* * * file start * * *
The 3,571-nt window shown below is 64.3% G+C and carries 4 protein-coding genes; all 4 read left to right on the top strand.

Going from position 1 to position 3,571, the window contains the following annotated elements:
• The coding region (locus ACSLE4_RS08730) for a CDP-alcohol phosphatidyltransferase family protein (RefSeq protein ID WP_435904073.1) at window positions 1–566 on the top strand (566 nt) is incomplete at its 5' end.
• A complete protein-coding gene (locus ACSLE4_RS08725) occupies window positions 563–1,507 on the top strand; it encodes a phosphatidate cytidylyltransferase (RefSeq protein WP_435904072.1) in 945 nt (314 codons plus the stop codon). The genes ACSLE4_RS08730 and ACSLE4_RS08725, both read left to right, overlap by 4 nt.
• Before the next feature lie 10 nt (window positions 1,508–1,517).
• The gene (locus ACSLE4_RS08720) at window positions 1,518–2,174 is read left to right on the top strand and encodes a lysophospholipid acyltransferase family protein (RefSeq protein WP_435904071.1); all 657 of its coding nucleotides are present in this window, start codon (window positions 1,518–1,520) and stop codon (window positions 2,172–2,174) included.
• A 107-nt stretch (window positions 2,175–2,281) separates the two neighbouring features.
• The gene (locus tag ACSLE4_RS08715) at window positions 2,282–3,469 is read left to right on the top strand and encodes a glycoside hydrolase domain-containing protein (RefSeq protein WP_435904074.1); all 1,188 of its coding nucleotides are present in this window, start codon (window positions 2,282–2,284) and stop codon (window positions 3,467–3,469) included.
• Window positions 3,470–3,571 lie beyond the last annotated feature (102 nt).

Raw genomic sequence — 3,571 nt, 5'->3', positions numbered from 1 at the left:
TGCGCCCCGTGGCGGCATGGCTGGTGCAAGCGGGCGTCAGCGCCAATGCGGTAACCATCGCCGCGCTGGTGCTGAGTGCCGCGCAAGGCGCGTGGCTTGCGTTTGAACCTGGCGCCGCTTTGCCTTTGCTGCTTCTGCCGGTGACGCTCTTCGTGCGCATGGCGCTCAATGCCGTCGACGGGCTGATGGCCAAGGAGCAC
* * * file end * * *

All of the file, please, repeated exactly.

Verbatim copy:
The 3,571-nt window shown below is 64.3% G+C and carries 4 protein-coding genes; all 4 read left to right on the top strand.

Going from position 1 to position 3,571, the window contains the following annotated elements:
• The coding region (locus ACSLE4_RS08730) for a CDP-alcohol phosphatidyltransferase family protein (RefSeq protein ID WP_435904073.1) at window positions 1–566 on the top strand (566 nt) is incomplete at its 5' end.
• A complete protein-coding gene (locus ACSLE4_RS08725) occupies window positions 563–1,507 on the top strand; it encodes a phosphatidate cytidylyltransferase (RefSeq protein WP_435904072.1) in 945 nt (314 codons plus the stop codon). The genes ACSLE4_RS08730 and ACSLE4_RS08725, both read left to right, overlap by 4 nt.
• Before the next feature lie 10 nt (window positions 1,508–1,517).
• The gene (locus ACSLE4_RS08720) at window positions 1,518–2,174 is read left to right on the top strand and encodes a lysophospholipid acyltransferase family protein (RefSeq protein WP_435904071.1); all 657 of its coding nucleotides are present in this window, start codon (window positions 1,518–1,520) and stop codon (window positions 2,172–2,174) included.
• A 107-nt stretch (window positions 2,175–2,281) separates the two neighbouring features.
• The gene (locus tag ACSLE4_RS08715) at window positions 2,282–3,469 is read left to right on the top strand and encodes a glycoside hydrolase domain-containing protein (RefSeq protein WP_435904074.1); all 1,188 of its coding nucleotides are present in this window, start codon (window positions 2,282–2,284) and stop codon (window positions 3,467–3,469) included.
• Window positions 3,470–3,571 lie beyond the last annotated feature (102 nt).

Raw genomic sequence — 3,571 nt, 5'->3', positions numbered from 1 at the left:
TGCGCCCCGTGGCGGCATGGCTGGTGCAAGCGGGCGTCAGCGCCAATGCGGTAACCATCGCCGCGCTGGTGCTGAGTGCCGCGCAAGGCGCGTGGCTTGCGTTTGAACCTGGCGCCGCTTTGCCTTTGCTGCTTCTGCCGGTGACGCTCTTCGTGCGCATGGCGCTCAATGCCGTCGACGGGCTGATGGCCAAGGAGCAC